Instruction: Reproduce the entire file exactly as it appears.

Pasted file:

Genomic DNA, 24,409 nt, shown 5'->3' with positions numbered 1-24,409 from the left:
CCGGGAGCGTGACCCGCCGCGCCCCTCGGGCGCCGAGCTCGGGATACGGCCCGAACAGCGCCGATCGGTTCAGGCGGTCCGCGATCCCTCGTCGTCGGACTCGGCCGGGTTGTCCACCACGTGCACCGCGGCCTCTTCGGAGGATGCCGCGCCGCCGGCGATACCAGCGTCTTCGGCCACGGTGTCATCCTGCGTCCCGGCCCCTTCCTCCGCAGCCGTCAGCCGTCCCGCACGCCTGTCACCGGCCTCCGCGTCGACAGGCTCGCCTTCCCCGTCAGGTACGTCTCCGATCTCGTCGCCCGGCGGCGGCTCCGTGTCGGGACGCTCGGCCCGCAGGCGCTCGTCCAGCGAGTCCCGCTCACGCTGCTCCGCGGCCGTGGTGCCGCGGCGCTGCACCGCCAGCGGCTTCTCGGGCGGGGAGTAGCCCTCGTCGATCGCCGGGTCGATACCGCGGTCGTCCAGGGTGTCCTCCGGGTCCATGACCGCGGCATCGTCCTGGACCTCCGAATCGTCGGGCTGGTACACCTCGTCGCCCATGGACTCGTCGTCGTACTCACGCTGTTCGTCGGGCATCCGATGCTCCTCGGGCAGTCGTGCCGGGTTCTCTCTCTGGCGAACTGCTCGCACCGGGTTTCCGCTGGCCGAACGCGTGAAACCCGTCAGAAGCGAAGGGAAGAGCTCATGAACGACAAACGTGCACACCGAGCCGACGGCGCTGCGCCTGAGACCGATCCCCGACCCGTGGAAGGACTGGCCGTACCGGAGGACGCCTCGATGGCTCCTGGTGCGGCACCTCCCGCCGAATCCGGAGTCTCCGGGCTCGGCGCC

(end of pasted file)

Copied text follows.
Genomic DNA, 24,409 nt, shown 5'->3' with positions numbered 1-24,409 from the left:
CCGGGAGCGTGACCCGCCGCGCCCCTCGGGCGCCGAGCTCGGGATACGGCCCGAACAGCGCCGATCGGTTCAGGCGGTCCGCGATCCCTCGTCGTCGGACTCGGCCGGGTTGTCCACCACGTGCACCGCGGCCTCTTCGGAGGATGCCGCGCCGCCGGCGATACCAGCGTCTTCGGCCACGGTGTCATCCTGCGTCCCGGCCCCTTCCTCCGCAGCCGTCAGCCGTCCCGCACGCCTGTCACCGGCCTCCGCGTCGACAGGCTCGCCTTCCCCGTCAGGTACGTCTCCGATCTCGTCGCCCGGCGGCGGCTCCGTGTCGGGACGCTCGGCCCGCAGGCGCTCGTCCAGCGAGTCCCGCTCACGCTGCTCCGCGGCCGTGGTGCCGCGGCGCTGCACCGCCAGCGGCTTCTCGGGCGGGGAGTAGCCCTCGTCGATCGCCGGGTCGATACCGCGGTCGTCCAGGGTGTCCTCCGGGTCCATGACCGCGGCATCGTCCTGGACCTCCGAATCGTCGGGCTGGTACACCTCGTCGCCCATGGACTCGTCGTCGTACTCACGCTGTTCGTCGGGCATCCGATGCTCCTCGGGCAGTCGTGCCGGGTTCTCTCTCTGGCGAACTGCTCGCACCGGGTTTCCGCTGGCCGAACGCGTGAAACCCGTCAGAAGCGAAGGGAAGAGCTCATGAACGACAAACGTGCACACCGAGCCGACGGCGCTGCGCCTGAGACCGATCCCCGACCCGTGGAAGGACTGGCCGTACCGGAGGACGCCTCGATGGCTCCTGGTGCGGCACCTCCCGCCGAATCCGGAGTCTCCGGGCTCGGCGCC